Live and learn

As previously mentioned this was a knee jerk, impetuous decision for three months. We left Rum in November with a few goals to achieve – to work out what we wanted to do next, to see what the mainland and a more conventional life had to offer, to experience some of the stuff we had been missing out on by living on a remote island for the last five and a half years. We wanted to catch up with family and friends, escape the worst months of the weather on Rum, finish off Davies and my studying and enjoy a cosy winter with a few home comforts after five harsh winters battling the elements.

Somerset was great – a lovely, busy reintroduction to mainland life. We spent loads of time with friends, enjoyed the run up to Christmas in style and thanks to the generosity of our lovely friends Jill & Johnny were treated to many experiences. We had a cosy cottage with dishwasher, washing machine, fridge and freezer, bath and central heating. But we knew it was not where were supposed to stay and settle. We have connections in Glastonbury which will always call us back, even more connections were made this visit with more friends and memories.

Sussex is comfortable and familiar, filled with memories at every turn – here is where I grew up, went to school and college, learned to drive. Where I fell in love for the first, second, third time. There is the pub I used to drink in, the houses of friends I used to know, that is where I had my first job, used to go shopping, pushed my children in pushchairs, took them to the park, played on the beach. It’s where family live, where many friends still are. We will come back there again and again but it’s definitely, 100% no longer home.

It was so illuminating to spend time in those places at the end of last year. So interesting to live a different life, albeit briefly to the one we have lived for the last five years. To remind ourselves of how things used to be, how they could be again if we chose. I certainly expected to feel as though we had barely been away and as though we could slip back in, almost unchanged as though we had barely been away. After all we had left and returned to Glastonbury several times during our WWOOFing year, at the very start, midway through and again at the end. We had left Sussex for several years in the early 2000s and come back and re-settled.

It turns out though we have changed more than we realised. In ways we could not have imagined. Sitting at a Christmas party table with more people around it than live on the whole of our island did not excite and delight as we might have imagined it would. Instead it reminded us of those friends we usually live alongside and know so well that many of the conversations around that table, indeed the fun game we played after dinner to test how well we all knew each other (it was a staff party, many of those attending work together day in, day out and have done for years) would have been a flop on Rum as we all know each other so well it would have been redundant.

So to Ireland – what started as the calling across the miles of a beautiful house turned into a real option for another few months. An opportunity to explore another country, live somewhere we have never spent much time but wondered about after friends moved here more than a decade ago to start a new life. Land and property are cheap, the climate not unlike what we are used to. Transport links better than the Inner Hebrides and closer proximity to a town for resources, shopping, social opportunities. A house with a bath, washing machine, freezer, electricity. A house we can drive right up to to unload shopping. Land for the cat and dog to roam free once more. A bigger space for us to fill, more privacy and larger bedrooms for Davies and Scarlett. If not a permanent solution it could well offer another alternative to consider in working out what we do want next.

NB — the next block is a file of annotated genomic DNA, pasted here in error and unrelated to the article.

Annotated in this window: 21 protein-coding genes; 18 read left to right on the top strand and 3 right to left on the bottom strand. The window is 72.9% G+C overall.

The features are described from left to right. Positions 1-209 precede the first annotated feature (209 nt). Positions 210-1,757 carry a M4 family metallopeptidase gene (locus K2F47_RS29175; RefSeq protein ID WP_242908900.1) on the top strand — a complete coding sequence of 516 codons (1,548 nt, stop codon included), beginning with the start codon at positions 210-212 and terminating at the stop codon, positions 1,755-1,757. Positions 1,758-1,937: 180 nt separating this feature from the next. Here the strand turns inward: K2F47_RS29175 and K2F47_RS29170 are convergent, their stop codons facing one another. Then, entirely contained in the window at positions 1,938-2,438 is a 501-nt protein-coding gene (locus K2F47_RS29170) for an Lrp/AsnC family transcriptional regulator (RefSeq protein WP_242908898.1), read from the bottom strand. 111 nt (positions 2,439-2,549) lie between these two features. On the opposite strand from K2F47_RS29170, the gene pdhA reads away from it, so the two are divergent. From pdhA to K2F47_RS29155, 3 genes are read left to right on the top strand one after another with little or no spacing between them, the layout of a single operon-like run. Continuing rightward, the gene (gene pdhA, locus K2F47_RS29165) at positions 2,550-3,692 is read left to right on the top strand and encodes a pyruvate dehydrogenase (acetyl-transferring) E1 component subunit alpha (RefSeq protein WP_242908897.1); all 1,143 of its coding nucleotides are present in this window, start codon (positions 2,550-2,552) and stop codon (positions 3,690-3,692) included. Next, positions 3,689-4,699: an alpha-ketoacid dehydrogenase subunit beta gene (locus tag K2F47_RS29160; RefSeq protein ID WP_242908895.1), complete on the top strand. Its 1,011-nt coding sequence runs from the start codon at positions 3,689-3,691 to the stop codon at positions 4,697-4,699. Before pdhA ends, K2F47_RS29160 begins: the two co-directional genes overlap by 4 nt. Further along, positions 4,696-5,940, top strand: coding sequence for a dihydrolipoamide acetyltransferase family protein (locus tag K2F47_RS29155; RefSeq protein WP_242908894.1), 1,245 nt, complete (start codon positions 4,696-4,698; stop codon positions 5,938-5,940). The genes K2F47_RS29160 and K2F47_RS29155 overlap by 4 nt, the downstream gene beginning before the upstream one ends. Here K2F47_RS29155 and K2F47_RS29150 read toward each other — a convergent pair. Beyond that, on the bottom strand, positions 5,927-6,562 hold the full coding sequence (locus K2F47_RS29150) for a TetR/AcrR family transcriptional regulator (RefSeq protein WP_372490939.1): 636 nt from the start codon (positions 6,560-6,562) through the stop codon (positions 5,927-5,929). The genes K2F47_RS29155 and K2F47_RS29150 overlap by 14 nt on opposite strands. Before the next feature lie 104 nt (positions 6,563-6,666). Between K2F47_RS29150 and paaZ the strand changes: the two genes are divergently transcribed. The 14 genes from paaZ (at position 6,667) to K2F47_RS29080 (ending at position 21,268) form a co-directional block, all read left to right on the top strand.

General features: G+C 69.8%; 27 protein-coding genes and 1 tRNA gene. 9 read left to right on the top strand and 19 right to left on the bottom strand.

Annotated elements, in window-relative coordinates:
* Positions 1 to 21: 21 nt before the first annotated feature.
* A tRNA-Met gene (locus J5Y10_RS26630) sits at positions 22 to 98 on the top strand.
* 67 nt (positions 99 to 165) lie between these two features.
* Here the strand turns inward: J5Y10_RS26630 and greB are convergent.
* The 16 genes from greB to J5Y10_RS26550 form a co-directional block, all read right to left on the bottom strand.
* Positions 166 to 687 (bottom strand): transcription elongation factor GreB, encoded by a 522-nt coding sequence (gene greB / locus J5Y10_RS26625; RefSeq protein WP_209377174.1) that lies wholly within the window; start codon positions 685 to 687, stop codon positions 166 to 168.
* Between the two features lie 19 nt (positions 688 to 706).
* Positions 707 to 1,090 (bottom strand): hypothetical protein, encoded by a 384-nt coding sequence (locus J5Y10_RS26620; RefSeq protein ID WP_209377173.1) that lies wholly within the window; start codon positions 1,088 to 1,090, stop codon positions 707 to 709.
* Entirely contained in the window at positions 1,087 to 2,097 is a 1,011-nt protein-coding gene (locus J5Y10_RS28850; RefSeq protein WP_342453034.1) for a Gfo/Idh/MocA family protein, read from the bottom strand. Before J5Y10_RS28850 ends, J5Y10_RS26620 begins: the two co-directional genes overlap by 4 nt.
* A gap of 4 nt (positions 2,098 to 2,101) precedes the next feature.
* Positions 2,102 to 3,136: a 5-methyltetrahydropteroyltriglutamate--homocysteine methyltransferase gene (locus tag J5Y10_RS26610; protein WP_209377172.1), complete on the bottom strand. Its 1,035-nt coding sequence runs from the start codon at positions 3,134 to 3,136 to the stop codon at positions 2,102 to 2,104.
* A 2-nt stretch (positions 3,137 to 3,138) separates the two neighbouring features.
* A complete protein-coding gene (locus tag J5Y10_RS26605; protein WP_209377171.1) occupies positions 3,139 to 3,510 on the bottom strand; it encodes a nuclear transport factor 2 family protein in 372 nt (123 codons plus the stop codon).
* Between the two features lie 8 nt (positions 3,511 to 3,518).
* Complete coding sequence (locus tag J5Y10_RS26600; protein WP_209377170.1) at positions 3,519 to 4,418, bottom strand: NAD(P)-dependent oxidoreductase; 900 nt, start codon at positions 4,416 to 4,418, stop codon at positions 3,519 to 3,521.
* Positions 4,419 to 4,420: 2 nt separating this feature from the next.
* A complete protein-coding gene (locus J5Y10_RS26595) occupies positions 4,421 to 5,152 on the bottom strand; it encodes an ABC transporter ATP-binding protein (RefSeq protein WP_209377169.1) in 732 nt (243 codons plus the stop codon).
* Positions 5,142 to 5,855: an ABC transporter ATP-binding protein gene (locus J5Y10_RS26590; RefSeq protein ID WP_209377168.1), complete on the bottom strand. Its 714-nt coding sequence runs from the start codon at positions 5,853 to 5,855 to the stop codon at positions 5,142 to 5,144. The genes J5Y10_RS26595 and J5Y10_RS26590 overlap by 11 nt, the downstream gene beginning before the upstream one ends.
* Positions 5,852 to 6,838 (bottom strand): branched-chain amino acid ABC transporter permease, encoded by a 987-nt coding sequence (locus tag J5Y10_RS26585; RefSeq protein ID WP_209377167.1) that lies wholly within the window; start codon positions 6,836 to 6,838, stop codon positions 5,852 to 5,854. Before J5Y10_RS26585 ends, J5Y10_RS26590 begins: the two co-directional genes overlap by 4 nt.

So far – just over two weeks in – we are learning every day. Learning how to operate a very different house to any we’ve lived in before. One with cooking, heating and hot water fuelled by a wood burning clay oven and a peat fuelled range. One in a different country with a different currency and different rules and ways of doing things. There are frustrations, things to get used to, things to learn and things to understand. While we’re here we are working through a list of ‘places to see in Ireland’ – some are revisiting from a previous trip, some are new. Some are experiences, some are destinations.

We are also doing a whole lot of talking, planning and working out what happens next and how we go about making it happen. A new plan is forming just as we hoped it might.

In the meantime though, Davies and I are back to studying, Scarlett is back to baking, Ady is back to photographing and we’re all getting on with living, learning and making the most of wherever we happen to be right now.


Off island, on Ireland birthday

It’s a week ago now but last Saturday, a few days after we arrived here in Mayo was my birthday. I am 44.

I had an absolutely lovely day. I started it with a bubble bath, while drinking a huge mug of tea and listening to the radio. My favourite radio presenter is Graham Norton and despite having tried a few times before to get a mention on his show I’ve never managed it before. This year though I did! And not just a mention but a birthday greeting and a general chat from Graham about how to celebrate my birthday and a ‘good for you’ comment about our Irish adventure. Made my day!